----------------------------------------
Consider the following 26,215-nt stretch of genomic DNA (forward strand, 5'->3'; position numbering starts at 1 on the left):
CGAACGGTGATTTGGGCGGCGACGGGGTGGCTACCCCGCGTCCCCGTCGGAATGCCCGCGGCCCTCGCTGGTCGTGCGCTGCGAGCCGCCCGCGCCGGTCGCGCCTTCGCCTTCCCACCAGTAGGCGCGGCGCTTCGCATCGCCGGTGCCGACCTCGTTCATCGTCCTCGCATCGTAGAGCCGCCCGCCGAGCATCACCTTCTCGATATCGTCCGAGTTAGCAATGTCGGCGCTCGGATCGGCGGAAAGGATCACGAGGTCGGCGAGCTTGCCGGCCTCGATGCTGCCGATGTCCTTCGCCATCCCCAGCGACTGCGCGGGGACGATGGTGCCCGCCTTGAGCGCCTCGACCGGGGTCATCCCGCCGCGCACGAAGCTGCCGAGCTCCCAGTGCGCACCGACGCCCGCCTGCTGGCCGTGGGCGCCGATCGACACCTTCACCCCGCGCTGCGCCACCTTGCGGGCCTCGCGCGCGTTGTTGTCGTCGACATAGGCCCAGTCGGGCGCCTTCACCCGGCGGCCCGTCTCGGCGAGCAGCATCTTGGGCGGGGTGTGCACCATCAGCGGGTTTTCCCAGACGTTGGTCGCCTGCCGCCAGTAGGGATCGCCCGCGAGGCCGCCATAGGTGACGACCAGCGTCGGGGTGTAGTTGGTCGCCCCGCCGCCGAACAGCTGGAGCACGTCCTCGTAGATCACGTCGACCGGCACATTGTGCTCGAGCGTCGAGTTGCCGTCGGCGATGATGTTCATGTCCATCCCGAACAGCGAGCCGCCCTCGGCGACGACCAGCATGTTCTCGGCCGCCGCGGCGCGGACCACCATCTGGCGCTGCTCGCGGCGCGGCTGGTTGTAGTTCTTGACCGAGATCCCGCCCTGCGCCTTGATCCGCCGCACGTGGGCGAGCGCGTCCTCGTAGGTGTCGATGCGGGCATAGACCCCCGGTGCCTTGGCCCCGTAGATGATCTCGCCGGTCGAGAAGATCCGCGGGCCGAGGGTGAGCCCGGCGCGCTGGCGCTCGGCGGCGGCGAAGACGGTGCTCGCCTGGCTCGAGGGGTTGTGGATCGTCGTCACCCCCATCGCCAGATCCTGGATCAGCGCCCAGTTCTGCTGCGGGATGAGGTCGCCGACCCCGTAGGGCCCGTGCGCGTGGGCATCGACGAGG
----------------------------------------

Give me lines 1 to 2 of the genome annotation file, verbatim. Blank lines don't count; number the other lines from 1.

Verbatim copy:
Consider the following 26,215-nt stretch of genomic DNA (forward strand, 5'->3'; position numbering starts at 1 on the left):
CGAACGGTGATTTGGGCGGCGACGGGGTGGCTACCCCGCGTCCCCGTCGGAATGCCCGCGGCCCTCGCTGGTCGTGCGCTGCGAGCCGCCCGCGCCGGTCGCGCCTTCGCCTTCCCACCAGTAGGCGCGGCGCTTCGCATCGCCGGTGCCGACCTCGTTCATCGTCCTCGCATCGTAGAGCCGCCCGCCGAGCATCACCTTCTCGATATCGTCCGAGTTAGCAATGTCGGCGCTCGGATCGGCGGAAAGGATCACGAGGTCGGCGAGCTTGCCGGCCTCGATGCTGCCGATGTCCTTCGCCATCCCCAGCGACTGCGCGGGGACGATGGTGCCCGCCTTGAGCGCCTCGACCGGGGTCATCCCGCCGCGCACGAAGCTGCCGAGCTCCCAGTGCGCACCGACGCCCGCCTGCTGGCCGTGGGCGCCGATCGACACCTTCACCCCGCGCTGCGCCACCTTGCGGGCCTCGCGCGCGTTGTTGTCGTCGACATAGGCCCAGTCGGGCGCCTTCACCCGGCGGCCCGTCTCGGCGAGCAGCATCTTGGGCGGGGTGTGCACCATCAGCGGGTTTTCCCAGACGTTGGTCGCCTGCCGCCAGTAGGGATCGCCCGCGAGGCCGCCATAGGTGACGACCAGCGTCGGGGTGTAGTTGGTCGCCCCGCCGCCGAACAGCTGGAGCACGTCCTCGTAGATCACGTCGACCGGCACATTGTGCTCGAGCGTCGAGTTGCCGTCGGCGATGATGTTCATGTCCATCCCGAACAGCGAGCCGCCCTCGGCGACGACCAGCATGTTCTCGGCCGCCGCGGCGCGGACCACCATCTGGCGCTGCTCGCGGCGCGGCTGGTTGTAGTTCTTGACCGAGATCCCGCCCTGCGCCTTGATCCGCCGCACGTGGGCGAGCGCGTCCTCGTAGGTGTCGATGCGGGCATAGACCCCCGGTGCCTTGGCCCCGTAGATGATCTCGCCGGTCGAGAAGATCCGCGGGCCGAGGGTGAGCCCGGCGCGCTGGCGCTCGGCGGCGGCGAAGACGGTGCTCGCCTGGCTCGAGGGGTTGTGGATCGTCGTCACCCCCATCGCCAGATCCTGGATCAGCGCCCAGTTCTGCTGCGGGATGAGGTCGCCGACCCCGTAGGGCCCGTGCGCGTGGGCATCGACGAGG